As the European Commission reviews the contributions to its consultation, we will address the misconceptions surrounding the impact of Fair Share on Net Neutrality directly. The regulations in the European Union’s Open Internet Regulation (OIR) do not prohibit charging Large Traffic Generators for the services they receive. In fact, the OIR encourages parties to negotiate tariffs for specific data volumes and speeds of internet access, as long as these agreements do not limit the rights outlined in the Regulation.

Fair Share does not affect traffic whatsoever. It does not involve blocking, slowing down, altering, restricting, interfering with, degrading, or prioritizing traffic. Under Fair Share, all traffic, whether from Large Traffic Generators or regular Traffic Generators, will be treated equally in terms of traffic management. No traffic will be given preferential treatment, and the service provided will be the same for all types of generators.

In the event of a dispute, breach, or litigation regarding the Fair Share agreement between a Large Traffic Generator and a network operator, the delivery of traffic service must continue. Any unilateral actions, such as throttling or blocking traffic from a Large Traffic Generator, would be a violation of the OIR legislation and subject to sanctions. The same would apply in a situation without Fair Share in place.

Fair Share will not impact access to an open and free internet. It does not restrict or limit the rights of end-users or the services they utilize to send and receive information, access content, or choose other services (as stated in Article 3.1 of OIR).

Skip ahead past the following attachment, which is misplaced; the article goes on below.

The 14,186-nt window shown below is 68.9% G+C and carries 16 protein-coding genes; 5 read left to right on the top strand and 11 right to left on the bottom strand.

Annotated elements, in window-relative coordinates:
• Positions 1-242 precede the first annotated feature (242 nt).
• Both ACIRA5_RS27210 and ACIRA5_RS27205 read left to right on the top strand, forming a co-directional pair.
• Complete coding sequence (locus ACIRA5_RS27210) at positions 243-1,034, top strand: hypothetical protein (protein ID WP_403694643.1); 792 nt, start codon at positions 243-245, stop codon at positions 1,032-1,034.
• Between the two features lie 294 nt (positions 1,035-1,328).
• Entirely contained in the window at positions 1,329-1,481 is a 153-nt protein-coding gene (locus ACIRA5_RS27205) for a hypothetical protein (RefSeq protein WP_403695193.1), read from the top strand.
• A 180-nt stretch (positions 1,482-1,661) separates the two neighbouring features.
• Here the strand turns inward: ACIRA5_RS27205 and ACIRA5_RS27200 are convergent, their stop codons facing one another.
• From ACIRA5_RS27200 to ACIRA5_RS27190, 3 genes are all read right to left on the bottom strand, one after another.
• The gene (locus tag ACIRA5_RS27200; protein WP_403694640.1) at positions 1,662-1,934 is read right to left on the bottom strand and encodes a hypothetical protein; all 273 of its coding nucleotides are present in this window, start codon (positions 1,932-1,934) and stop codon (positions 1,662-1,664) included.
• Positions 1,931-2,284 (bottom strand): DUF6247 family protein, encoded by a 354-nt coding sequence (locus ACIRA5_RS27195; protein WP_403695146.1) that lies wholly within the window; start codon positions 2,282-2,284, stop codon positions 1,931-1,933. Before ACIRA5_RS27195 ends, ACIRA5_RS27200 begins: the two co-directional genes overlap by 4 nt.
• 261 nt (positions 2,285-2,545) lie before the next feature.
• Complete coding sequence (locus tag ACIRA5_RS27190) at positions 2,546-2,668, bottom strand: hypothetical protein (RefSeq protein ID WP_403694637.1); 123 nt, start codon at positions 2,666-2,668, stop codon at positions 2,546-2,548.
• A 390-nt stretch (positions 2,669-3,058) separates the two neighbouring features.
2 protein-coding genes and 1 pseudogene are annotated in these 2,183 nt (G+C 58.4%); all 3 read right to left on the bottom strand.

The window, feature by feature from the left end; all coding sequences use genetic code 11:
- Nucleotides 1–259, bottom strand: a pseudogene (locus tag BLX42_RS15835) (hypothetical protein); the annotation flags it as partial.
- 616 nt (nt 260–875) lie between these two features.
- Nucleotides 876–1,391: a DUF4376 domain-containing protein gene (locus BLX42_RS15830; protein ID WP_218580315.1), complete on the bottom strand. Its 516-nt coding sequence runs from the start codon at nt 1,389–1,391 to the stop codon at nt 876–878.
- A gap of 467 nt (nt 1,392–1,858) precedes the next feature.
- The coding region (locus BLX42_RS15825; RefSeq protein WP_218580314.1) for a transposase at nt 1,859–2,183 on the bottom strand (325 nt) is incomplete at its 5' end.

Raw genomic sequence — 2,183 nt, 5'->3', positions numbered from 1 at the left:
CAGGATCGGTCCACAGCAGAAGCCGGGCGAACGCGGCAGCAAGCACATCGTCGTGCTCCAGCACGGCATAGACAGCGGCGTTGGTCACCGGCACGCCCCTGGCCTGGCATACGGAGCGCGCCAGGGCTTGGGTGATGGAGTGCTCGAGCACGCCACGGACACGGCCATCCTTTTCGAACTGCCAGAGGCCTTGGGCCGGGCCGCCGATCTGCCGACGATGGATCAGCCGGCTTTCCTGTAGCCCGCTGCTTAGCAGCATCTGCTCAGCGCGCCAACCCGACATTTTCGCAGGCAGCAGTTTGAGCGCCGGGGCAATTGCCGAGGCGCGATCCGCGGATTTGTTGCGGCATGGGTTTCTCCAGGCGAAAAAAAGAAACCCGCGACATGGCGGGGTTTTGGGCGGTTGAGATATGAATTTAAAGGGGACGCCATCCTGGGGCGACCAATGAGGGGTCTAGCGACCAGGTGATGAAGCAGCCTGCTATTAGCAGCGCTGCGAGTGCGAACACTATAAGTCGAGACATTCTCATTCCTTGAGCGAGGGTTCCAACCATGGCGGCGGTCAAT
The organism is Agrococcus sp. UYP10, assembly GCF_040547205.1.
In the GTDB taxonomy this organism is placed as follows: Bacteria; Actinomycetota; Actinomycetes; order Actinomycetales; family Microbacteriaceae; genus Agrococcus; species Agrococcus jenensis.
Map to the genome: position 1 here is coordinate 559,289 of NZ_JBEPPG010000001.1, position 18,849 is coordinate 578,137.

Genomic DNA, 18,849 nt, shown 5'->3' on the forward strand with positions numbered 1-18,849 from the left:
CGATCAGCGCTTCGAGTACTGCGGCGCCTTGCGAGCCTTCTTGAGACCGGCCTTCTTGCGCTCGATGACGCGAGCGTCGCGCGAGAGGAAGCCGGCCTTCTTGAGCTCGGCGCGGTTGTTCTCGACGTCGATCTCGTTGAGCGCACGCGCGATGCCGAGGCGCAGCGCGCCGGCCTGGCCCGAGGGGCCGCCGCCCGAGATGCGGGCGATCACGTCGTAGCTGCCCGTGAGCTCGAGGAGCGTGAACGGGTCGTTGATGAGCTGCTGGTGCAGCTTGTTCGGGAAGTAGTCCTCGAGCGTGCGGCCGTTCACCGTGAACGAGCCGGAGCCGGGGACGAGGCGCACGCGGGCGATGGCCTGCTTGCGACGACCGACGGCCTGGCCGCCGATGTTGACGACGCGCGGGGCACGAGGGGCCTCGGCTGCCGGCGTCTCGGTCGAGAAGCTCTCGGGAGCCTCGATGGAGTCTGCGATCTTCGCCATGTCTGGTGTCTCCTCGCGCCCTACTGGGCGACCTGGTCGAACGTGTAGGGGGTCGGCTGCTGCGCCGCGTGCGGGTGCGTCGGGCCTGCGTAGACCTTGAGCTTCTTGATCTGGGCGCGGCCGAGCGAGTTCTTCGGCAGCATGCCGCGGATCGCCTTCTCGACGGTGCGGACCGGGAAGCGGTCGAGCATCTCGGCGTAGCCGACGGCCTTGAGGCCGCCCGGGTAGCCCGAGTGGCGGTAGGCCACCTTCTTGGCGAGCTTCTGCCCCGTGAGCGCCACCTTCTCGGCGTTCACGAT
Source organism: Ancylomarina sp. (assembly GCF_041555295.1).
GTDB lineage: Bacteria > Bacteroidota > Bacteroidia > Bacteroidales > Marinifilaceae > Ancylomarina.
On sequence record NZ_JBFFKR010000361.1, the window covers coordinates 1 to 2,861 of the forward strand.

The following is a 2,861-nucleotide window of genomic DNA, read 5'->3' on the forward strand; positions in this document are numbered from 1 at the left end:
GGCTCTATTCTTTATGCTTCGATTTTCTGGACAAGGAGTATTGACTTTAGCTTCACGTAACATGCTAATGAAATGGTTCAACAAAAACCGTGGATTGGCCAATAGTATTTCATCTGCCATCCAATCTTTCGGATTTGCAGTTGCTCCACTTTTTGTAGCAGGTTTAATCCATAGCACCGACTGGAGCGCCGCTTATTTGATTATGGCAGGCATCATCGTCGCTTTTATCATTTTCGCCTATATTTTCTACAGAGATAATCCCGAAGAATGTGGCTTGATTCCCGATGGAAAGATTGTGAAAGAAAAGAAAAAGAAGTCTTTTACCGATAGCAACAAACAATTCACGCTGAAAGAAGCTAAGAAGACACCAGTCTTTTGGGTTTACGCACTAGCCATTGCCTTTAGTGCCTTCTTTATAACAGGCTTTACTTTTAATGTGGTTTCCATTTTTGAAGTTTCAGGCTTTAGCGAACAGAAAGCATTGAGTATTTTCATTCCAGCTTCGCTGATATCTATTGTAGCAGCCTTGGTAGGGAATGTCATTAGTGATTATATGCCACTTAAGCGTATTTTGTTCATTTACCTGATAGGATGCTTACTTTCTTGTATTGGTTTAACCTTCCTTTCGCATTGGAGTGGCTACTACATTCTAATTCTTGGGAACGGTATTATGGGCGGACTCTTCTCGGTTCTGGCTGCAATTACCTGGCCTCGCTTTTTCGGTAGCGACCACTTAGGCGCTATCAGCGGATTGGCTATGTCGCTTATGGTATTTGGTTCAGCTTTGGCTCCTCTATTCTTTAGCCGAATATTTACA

Continuing to rely on this misleading argument is not only inaccurate but potentially harmful to Europeans. It distorts the debate and diverts attention from the real issue at hand: Europe requires investments in its digital infrastructure for the benefit of all its citizens in the future. It’s time for Big Tech to accept their role in making this happen.

Strong Alliance Fights for European Net Neutrality

At the beginning of this year, the European Commission initiated a discussion about the future of the electronic communications sector and its infrastructure. The main focus was to determine if all parties benefiting from digital advancements should contribute to the necessary investments in the area. To address this, the Europeana Foundation joined forces with Creative Commons and the International Federation of Library Associations and Institutions (IFLA) to provide a joint response.